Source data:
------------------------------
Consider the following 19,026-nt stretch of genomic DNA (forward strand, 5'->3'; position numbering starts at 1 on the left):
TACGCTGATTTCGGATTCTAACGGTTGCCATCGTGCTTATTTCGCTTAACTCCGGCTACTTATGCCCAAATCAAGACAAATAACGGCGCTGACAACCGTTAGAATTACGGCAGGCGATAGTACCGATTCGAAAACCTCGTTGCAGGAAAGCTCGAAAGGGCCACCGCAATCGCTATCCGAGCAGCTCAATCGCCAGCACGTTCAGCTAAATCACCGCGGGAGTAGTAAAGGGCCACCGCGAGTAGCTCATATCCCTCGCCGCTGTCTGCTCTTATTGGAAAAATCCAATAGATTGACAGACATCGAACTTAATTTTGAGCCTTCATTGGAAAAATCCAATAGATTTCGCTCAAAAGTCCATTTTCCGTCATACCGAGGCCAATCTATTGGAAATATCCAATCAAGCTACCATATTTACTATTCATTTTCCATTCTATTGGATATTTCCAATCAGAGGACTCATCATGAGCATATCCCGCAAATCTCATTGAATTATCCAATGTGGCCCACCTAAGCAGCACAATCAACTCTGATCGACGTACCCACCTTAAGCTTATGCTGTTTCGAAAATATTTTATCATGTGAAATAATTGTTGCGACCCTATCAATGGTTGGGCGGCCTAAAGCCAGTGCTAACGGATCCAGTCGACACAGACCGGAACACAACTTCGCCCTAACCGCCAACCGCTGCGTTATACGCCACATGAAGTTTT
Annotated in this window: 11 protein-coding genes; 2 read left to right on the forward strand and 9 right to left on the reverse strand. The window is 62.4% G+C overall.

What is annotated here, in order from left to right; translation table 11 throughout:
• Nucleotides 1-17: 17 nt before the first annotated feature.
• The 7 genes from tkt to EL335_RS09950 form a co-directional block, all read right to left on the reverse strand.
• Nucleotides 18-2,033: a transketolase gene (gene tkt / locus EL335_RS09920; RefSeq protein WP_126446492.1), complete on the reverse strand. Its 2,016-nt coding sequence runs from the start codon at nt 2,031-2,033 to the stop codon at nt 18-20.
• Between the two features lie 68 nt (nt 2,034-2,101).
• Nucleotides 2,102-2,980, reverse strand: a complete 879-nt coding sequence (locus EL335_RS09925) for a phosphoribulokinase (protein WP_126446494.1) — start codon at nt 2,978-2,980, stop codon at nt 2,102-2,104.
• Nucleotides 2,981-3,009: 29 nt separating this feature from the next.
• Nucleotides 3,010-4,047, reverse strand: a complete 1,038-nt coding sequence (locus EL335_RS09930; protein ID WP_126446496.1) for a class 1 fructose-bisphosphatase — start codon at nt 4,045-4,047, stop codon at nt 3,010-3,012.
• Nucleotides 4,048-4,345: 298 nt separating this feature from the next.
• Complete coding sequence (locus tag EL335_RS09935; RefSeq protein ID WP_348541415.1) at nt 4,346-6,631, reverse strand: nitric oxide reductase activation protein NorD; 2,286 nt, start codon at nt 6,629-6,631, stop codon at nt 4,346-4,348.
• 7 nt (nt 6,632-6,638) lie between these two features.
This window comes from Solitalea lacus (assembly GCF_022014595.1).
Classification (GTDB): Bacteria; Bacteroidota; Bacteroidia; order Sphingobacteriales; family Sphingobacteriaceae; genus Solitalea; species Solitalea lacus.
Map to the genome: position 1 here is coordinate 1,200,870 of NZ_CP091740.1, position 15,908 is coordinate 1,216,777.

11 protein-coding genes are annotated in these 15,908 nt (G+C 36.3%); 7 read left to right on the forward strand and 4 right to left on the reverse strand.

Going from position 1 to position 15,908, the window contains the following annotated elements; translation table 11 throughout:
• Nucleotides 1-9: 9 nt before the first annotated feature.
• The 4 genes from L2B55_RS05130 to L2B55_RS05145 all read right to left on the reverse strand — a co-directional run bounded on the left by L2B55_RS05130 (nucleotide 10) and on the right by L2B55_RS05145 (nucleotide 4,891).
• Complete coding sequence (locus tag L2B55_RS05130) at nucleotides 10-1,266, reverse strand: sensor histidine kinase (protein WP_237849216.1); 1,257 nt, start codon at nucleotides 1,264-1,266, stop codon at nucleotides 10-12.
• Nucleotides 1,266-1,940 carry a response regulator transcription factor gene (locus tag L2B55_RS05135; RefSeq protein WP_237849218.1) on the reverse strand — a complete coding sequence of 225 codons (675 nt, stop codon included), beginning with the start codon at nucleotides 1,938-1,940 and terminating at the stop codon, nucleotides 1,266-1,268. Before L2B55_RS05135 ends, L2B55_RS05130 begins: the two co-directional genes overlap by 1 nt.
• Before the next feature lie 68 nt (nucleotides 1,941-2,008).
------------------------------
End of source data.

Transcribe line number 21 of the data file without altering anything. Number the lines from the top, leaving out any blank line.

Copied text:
• The 4 genes from L2B55_RS05130 to L2B55_RS05145 all read right to left on the reverse strand — a co-directional run bounded on the left by L2B55_RS05130 (nucleotide 10) and on the right by L2B55_RS05145 (nucleotide 4,891).